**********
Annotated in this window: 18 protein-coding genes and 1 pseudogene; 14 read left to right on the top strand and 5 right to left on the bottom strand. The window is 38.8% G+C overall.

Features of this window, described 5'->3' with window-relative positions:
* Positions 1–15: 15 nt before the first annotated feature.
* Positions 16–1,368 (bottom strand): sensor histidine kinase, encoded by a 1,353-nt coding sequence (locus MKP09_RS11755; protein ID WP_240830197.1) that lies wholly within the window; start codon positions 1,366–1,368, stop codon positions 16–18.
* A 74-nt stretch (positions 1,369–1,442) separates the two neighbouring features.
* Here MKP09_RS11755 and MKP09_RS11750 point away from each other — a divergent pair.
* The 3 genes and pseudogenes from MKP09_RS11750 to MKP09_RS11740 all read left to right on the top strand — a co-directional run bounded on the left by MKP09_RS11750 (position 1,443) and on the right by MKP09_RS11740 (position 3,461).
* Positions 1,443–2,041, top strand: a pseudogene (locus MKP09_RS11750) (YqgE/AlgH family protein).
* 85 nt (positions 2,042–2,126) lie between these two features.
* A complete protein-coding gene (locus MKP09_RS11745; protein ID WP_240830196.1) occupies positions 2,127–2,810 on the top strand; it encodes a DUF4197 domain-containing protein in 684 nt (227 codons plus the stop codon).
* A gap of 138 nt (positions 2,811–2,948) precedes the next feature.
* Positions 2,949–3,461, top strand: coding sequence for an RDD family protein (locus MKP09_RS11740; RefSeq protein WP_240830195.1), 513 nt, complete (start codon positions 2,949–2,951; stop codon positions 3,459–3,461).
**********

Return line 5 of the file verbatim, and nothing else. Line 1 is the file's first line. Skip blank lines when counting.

* A 74-nt stretch (positions 1,369–1,442) separates the two neighbouring features.